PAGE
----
This may be a very influential investigation in setting parameters as to what reasonable steps are taken to investigate the data breach and notification to customers.? A complicating factor is the likelihood that the data breach notification regime will be overhauled.? It may still be an influential investigation if the Commissioner sets down principles if there is a determination or the court may provide judicial guidance on what reasonable steps constitute Read the rest of this entry »

            Re Straightline Construction Co Pty Ltd [2022] VSC 708 (18 November 2022); Application to set aside a statutory demand pursuant to s 459G of the Corporations Act 2001 (Cth) on grounds of genuine dispute, dispute as to the identity of the contracting parties

            December 4, 2022

            In Re Straightline Construction Co Pty Ltd [2022] VSC 708 the Supreme Court, per Gardiner AsJ, considered an application to set aside a statutory demand on the grounds that the applicant was not a party to the agreement giving rise to a liability which formed the basis of a statutory demand.? This is quite a common issue where parties are involved in the building and construction industry.? It is not uncommon for builders to work through multiple entities, many of whose names are quite similar. ? As this case demonstrates, it is not simply enough for the Applicant to allege that the wrong party was served with a demand as another entity was a party to the contract. As this case shows such a contention can be successfully challenged if the respondent has contemporaneous documentation and concessions by representatives of the applicant .


            ?On 9 December 2021, Hansen Yuncken Pty Ltd (‘Hansen Yuncken’), as head contractor, engaged Straightline Civil Pty Ltd (‘Straightline Civil’), as subcontractor, (‘the Hansen Yuncken Contract’) to carry out retention and foundation piling works as part of a large residential construction project at Bills Street, Hawthorn (‘the Project’) [6]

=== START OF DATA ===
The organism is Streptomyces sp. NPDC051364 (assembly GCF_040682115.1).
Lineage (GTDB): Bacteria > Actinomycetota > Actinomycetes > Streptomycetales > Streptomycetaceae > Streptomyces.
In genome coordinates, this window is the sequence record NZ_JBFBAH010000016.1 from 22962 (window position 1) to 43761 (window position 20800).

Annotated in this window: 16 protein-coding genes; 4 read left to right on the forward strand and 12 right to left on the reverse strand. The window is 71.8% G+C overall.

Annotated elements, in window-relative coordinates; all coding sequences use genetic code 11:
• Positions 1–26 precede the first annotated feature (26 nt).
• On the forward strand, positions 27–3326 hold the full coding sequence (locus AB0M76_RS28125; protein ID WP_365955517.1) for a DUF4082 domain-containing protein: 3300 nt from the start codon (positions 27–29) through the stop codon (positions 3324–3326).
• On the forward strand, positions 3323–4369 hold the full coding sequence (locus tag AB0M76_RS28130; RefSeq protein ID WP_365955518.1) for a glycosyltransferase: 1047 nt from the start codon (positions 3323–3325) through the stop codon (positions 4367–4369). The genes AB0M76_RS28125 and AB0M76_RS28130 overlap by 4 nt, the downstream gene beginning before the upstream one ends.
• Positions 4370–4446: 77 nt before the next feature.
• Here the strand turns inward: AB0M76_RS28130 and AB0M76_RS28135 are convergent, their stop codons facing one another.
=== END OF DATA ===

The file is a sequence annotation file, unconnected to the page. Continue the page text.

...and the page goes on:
Straightline Construction’s evidence was that:

            • it defined the issue as

            [Straightline Construction] disputes that the debt claimed in the Statutory Demand is due and payable, by reason of there being a genuine dispute that the debt is owing as the Company is not the entity which contracted with [Browns] to perform the services detailed in the Invoices, and the debts have not been sufficiently particularised.

            • ?Straightline Construction was incorporated in March 2020
            • Straightline Construction performs civil construction works in metropolitan Melbourne, partiuclarly in? Brighton and Clayton
            • there are various ‘Straightline’ entities with different controllers, each having its own role in different projects & that Straightline Construction is not involved in the Hansen Yuncken contract at all [38]
            • where it is said that Browns had dealings with ‘Straightline’ for several years, it was in fact engaged by four separate Straightline entities depending on the project and the entity involved in the Project was Straightline Civil, not Straightline Construction [40].